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32 replies to this topic

#1 Guest_DawterAod_*

 
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Posted 24 March 2005 - 04:10 AM

Pill to end all our troubles is closer than you think..

Click here!
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#2 Canadian Karen

 
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Posted 24 March 2005 - 05:18 AM

Dare we hope??? :rolleyes:

I honestly believe a cure is on the way.....

Thanks for sharing!

Karen
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Karen

positive bloodwork, positive biopsy
Celiac, collagenous colitis, hypothyroidism
endometriosis (at age 20)
spinal stenosis (early 20's)

Biopsy August 2006 confirmed complete villous atrophy despite being gluten-free for years and bloodwork within range showing compliance with diet. Doctor has confirmed diagnosis of Refractory Celiac Sprue.
Endoscopy also showed numerous stomach ulcers, have started taking Losec.

Mother to Eileen 13 yrs
Rhiannon 8 yrs
Daniel & Connor 6 yr twin boys......

"Joyfulness keeps the heart and face young. A good laugh makes us better friends with ourselves and everybody around us."
Orison Swett Marden


Laughter is the shortest distance between two people.
-- Victor Borge



"An optimist laughs to forget. A pessimist forgets to laugh."
Tom Nansbury


"Doctor to patient: I have good news and bad news. The good news is that you are not a hypochondriac."
Unknown

#3 minivanmama0300

 
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Posted 24 March 2005 - 05:19 AM

WOW!!!!!

Thanks for posting that. I guess I assumed that a pill or treatment would come from overseas since it is more widely understood there. I would bet that it would be at least 10-15 years after it is approved there before we would have approval for it here. Still, that is great news.

Jess
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#4 KaitiUSA

 
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Posted 24 March 2005 - 06:24 AM

Thanks for posting :D
I'm skeptical about having a pill to be able to eat gluten..it would be nice but how would it stop the damage and so forth. My body would still recognize gluten and then go to attacking my intestines. I hope they do come up with something and they has been so much progress being made.
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Kaiti
Positive bloodwork
Gluten-free since January 2004
Arkansas

Jeremiah 29:11- "For I know the plans that I have for you, declares the Lord, plans for you to prosper and not harm you,plans to give you a hope and future"

"One Nation, Under God"

Feel free to email me anytime....jkbrodbent@yahoo.com

#5 plantime

 
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Posted 24 March 2005 - 07:18 AM

Ending intestinal permeability does not stop my body from attacking the gluten. I think maybe it will end some of my food allergies, but not enough for me to be willing to take a pill every time I eat, or even just once a day, for something I can control by watching what I eat.
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Dessa

The Lord bless you and keep you; the Lord make His face shine upon you and be gracious to you." Numbers 6:24-25

#6 phakephur

 
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Posted 24 March 2005 - 09:08 AM

I'm ambivalent about the prospect of such a pill hitting the market. At present, celiacs who take their condition seriously accept the zero tolerance policy regarding gluten in their diet and thus present a united front to food manufacturers. I believe that the introduction of a drug to mitigate or eliminate symptoms of the disease will spit the celiac community into two camps - those who are willing to take a pill and those who are not. My fear is that the availability of a "cure" will diminish the availablility of gluten free products for people who don't want to take the drug.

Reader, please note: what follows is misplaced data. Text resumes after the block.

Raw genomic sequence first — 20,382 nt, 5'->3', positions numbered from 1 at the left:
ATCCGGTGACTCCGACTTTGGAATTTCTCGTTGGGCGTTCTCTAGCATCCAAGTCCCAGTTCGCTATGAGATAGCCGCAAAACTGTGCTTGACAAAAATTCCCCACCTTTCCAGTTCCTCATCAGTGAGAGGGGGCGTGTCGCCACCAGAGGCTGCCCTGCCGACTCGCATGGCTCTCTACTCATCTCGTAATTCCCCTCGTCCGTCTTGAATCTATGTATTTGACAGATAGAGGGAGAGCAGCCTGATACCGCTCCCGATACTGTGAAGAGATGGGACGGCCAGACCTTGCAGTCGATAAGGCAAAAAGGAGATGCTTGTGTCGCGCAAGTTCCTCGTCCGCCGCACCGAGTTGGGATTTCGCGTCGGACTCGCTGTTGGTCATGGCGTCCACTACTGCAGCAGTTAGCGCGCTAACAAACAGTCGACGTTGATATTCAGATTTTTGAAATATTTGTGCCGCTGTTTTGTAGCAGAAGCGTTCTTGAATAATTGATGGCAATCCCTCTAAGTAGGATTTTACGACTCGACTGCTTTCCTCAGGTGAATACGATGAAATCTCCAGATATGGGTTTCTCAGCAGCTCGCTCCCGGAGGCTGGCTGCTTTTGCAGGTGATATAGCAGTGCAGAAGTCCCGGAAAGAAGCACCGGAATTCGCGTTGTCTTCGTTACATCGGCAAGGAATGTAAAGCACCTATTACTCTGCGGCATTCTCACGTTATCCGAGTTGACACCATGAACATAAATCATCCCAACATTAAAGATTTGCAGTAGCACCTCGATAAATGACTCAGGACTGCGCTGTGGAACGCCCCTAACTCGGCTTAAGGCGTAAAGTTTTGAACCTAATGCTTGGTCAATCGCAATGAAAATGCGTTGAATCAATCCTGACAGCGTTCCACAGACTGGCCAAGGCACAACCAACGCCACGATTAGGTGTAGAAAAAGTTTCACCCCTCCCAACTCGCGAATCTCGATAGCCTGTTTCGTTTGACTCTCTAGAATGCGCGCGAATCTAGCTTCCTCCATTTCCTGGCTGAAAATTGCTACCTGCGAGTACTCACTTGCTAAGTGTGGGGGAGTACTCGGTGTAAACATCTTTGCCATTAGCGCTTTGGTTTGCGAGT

Would everybody on this forum be willing to take this pill?
I might be willing to take it for travel or special eating out occasions, but probably not before every meal. I'd still like to have gluten-free options available.

Sarah
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#7 angel_jd1

 
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Posted 24 March 2005 - 09:13 AM

I think that I most likely would not take it. I might take it for special occasions or cravings. I would need a golden guarantee that it was working, not just masking symptoms and still causing damage. Also, I would imagine that it would be very expensive (like most prescriptions). I would rather not spend extra money when Celiac disease can be controlled by eating the right foods.

-Jessica :rolleyes:
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Jessica
Gluten Free since 12-31-2002!!
Kansas

#8 celiac3270

 
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Posted 24 March 2005 - 09:30 AM

I think I saw a similar article about a month ago about the diabetes/celiac pill. I thought I posted it here?

I'm also skeptical...and I would not take that pill for a long, long time...until I found out that others weren't getting sick on it, that there were no terrible side effects found years later, and that damage wasn't being done. I now feel like I can control this, so I don't think a pill would be...necessary. Besides which, this is healthier...even if I'd rather be able to eat real pizza, etc.

Another thing that concerns me, though, is that companies will care less and less about providing good information about what's gluten-free and what isn't since the gluten-free diet would be...dropped by many celiacs. We're making strides towards better labeling :), but I'd hate for it to be reversed by this pill--because not all of us want to take risks.
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#9 phakephur

 
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Posted 24 March 2005 - 10:19 AM

Well said, celiac3270. That's exactly what I was getting at.
Sarah
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#10 Canadian Karen

 
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Posted 24 March 2005 - 10:26 AM

That is an EXCELLENT point celiac3270..... I never thought of that......

Maybe the only way that wouldn't happen is if the pill doesn't come out on the market for 10 - 15 years, and by that time, proper labelling will be so widespread and mainstream that the manufacturers won't bother returning to the "old ways"...

Karen
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Karen

positive bloodwork, positive biopsy
Celiac, collagenous colitis, hypothyroidism
endometriosis (at age 20)
spinal stenosis (early 20's)